‘They cry and call it dog food’ – the aged care disgrace

In the wake of prime minister Scott Morrison’s announcement of a royal commission into aged care in Australia, ABC’s Four Corners program on 17 September aired the first part of an explosive exposé on Australia’s aged care system. Families and staff revealed the damning reality of day to day life in nursing homes.

Revolting food, malnutrition, neglect and dangerous understaffing were all laid bare. The revelations came as a shock to most viewers. But for those working in the industry, there were few surprises.

“I’m usually responsible for up to 12 residents, but it can be as high as 36 depending on what time of day you’re working”, Renae,* who has worked as a carer in a nursing facility in Perth for 11 years, tells Red Flag. “The manager won’t allow agency staff, even when staff call in sick. 

“We’ve been denied use of [incontinence] pads … Residents aren’t being cared for, aren’t being showered, their personal hygiene is neglected, and they’re not being fed properly. We just don’t have the time or the staff.

“They won’t roster anyone else on because they cut hours. They can still afford flash furniture and big cars and all that, but tell us we’re spending too much money on gloves, wipes, protective equipment and staff.”

Dietician and researcher Dr Cherie Hugo studied more than 800 aged care facilities. She told the ABC that an average of $6 per resident a day is spent on food. The average Australian adult eats about $17 worth of food per day. 

Nursing homes will often serve heated up frozen food like party pies or saveloys, unappetising vegetables or, for those requiring soft food, shapeless puréed blobs covered in gravy. Research published in the journal Nutrition and Dietetics found that “at least” 50 percent of residents are malnourished.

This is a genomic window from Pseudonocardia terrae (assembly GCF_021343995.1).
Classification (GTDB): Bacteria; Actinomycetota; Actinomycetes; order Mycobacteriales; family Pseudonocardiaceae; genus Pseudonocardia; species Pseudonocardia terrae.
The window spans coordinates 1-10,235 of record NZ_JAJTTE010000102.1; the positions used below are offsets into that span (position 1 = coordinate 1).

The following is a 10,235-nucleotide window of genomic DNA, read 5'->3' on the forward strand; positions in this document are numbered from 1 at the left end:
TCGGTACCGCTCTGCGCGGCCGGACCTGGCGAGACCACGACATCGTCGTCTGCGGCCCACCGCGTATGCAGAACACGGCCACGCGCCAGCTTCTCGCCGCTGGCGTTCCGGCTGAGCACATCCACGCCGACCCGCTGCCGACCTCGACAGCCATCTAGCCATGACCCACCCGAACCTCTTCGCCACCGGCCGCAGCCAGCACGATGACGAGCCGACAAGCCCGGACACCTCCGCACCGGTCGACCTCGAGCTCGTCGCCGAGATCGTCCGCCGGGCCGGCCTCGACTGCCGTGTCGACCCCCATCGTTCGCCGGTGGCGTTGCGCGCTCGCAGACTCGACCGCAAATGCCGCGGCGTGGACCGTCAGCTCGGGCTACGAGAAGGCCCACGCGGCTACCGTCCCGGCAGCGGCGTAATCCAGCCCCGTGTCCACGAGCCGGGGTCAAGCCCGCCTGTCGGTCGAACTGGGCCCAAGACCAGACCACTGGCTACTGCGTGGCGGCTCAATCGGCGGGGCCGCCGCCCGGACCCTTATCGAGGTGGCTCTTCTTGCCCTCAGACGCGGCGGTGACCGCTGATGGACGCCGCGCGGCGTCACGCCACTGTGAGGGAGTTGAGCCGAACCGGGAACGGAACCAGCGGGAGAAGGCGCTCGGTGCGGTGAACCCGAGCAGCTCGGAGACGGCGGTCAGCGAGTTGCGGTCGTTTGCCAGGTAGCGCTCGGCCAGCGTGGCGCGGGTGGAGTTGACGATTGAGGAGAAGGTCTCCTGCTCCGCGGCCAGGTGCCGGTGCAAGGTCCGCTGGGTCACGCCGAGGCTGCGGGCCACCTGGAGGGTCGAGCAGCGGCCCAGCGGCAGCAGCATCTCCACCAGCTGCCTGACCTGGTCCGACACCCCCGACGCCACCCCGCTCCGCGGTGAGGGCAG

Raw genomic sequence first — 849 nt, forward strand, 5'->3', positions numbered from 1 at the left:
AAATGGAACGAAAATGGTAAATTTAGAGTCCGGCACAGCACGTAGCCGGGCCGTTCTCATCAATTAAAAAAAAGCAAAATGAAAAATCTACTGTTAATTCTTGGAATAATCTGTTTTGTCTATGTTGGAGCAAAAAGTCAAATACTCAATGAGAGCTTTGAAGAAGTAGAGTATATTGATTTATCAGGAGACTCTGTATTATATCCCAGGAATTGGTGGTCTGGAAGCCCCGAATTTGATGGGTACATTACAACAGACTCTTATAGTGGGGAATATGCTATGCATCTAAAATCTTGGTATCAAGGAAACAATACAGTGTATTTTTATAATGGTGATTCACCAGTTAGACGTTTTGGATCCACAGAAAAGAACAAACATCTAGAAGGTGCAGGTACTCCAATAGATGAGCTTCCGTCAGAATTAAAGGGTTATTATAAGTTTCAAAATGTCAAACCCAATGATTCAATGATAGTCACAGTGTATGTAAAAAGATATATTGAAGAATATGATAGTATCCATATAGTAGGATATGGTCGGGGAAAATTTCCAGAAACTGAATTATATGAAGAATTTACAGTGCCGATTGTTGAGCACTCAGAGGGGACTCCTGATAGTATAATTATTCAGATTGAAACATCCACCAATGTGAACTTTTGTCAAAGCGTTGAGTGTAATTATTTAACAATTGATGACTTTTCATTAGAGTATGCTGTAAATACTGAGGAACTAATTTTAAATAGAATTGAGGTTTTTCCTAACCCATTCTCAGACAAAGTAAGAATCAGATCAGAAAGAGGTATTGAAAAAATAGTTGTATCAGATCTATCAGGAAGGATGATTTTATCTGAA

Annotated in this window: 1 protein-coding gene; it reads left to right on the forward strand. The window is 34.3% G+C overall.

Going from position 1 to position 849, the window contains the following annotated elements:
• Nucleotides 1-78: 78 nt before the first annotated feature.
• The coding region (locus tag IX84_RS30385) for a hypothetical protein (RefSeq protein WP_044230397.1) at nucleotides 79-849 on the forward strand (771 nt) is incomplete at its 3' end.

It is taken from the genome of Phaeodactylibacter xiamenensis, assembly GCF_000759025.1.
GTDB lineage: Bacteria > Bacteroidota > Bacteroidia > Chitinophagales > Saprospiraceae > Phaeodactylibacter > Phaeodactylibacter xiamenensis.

“[Residents] don’t eat the food. They would rather go hungry. Then they lose weight, so we fill them full of high calorie food and supplements to make them gain weight”, Renae says.

“When something is served that they can’t or won’t eat, it can make people aggressive or angry, it can give them behaviour problems. They cry and call it dog food … It’s disgusting.”

In rural Victoria, John,* a registered nurse, says ratios are required only in publicly run nursing homes – a small fraction compared to the more than 700 facilities run for profit in that state.

“I have witnessed patients with oral thrush that has been allowed to develop unnoticed (or at least untreated) for so long that I noticed it leaking out of their mouth; others have been thoroughly dehydrated and treated as ‘aggressive’ residents due to the delirium they were experiencing”, he says via email.

“My current record for an aged care ratio was a colleague who had to provide oversight for 42 residents’ medications and care. As they said, ‘You’d finish your morning medications round and immediately have to start on your midday round. No time for assessments, no time for conversations, no time for anything to go wrong’.”

Since 2008, there have been at least 13 reviews or inquiries into the aged care sector. None have dampened the industry’s drive for profit. According to a survey by Bentleys Chartered Accountants, the average profit made from each resident in aged care was $6,278 in 2015. In the same year, BUPA’s CEO was paid more than $3 million. 

The Financial Review reports that in 2016, Japara Healthcare’s CEO received more than $1.5 million – a 79 percent increase from his previous annual salary.

While the royal commission is a welcome development for those in the aged care sector, royal commissions have a chequered history when it comes to delivering anything approaching justice. 

Of the more than 100 that have been conducted, few have resulted in any real consequences for corrupt business or government practices. Fewer still have dealt with the social problems they were meant to address.

Still, advocates for the aged care sector are hopeful. “I want to see quality services from well-trained staff”, Renae says. “I want ratios for staff, I’d like to see a higher rate of pay so I don’t have to work two jobs. And I want justice to be done for our elderly.”

* Workers’ names have been changed to protect their jobs.